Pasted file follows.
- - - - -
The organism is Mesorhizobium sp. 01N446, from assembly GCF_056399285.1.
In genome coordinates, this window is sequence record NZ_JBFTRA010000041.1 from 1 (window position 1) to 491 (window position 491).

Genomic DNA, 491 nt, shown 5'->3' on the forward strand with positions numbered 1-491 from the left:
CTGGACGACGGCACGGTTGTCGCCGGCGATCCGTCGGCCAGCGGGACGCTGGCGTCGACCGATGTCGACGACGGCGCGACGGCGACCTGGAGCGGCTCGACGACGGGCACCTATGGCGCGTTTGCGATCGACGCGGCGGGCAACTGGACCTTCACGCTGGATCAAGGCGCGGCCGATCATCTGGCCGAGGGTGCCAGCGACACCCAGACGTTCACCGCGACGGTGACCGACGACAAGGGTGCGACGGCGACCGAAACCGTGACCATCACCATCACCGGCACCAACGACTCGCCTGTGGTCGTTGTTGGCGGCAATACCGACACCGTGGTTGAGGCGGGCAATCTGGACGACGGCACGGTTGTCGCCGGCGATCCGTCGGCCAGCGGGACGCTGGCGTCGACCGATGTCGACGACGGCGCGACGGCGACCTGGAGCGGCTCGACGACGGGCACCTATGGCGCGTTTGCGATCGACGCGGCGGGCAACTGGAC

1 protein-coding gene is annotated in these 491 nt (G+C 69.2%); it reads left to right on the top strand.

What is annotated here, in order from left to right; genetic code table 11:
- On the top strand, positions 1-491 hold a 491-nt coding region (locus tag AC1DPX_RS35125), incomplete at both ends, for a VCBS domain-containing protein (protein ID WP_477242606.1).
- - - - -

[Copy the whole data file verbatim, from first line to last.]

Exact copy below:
The organism is Mesorhizobium sp. 01N446, from assembly GCF_056399285.1.
In genome coordinates, this window is sequence record NZ_JBFTRA010000041.1 from 1 (window position 1) to 491 (window position 491).

Genomic DNA, 491 nt, shown 5'->3' on the forward strand with positions numbered 1-491 from the left:
CTGGACGACGGCACGGTTGTCGCCGGCGATCCGTCGGCCAGCGGGACGCTGGCGTCGACCGATGTCGACGACGGCGCGACGGCGACCTGGAGCGGCTCGACGACGGGCACCTATGGCGCGTTTGCGATCGACGCGGCGGGCAACTGGACCTTCACGCTGGATCAAGGCGCGGCCGATCATCTGGCCGAGGGTGCCAGCGACACCCAGACGTTCACCGCGACGGTGACCGACGACAAGGGTGCGACGGCGACCGAAACCGTGACCATCACCATCACCGGCACCAACGACTCGCCTGTGGTCGTTGTTGGCGGCAATACCGACACCGTGGTTGAGGCGGGCAATCTGGACGACGGCACGGTTGTCGCCGGCGATCCGTCGGCCAGCGGGACGCTGGCGTCGACCGATGTCGACGACGGCGCGACGGCGACCTGGAGCGGCTCGACGACGGGCACCTATGGCGCGTTTGCGATCGACGCGGCGGGCAACTGGAC

1 protein-coding gene is annotated in these 491 nt (G+C 69.2%); it reads left to right on the top strand.

What is annotated here, in order from left to right; genetic code table 11:
- On the top strand, positions 1-491 hold a 491-nt coding region (locus tag AC1DPX_RS35125), incomplete at both ends, for a VCBS domain-containing protein (protein ID WP_477242606.1).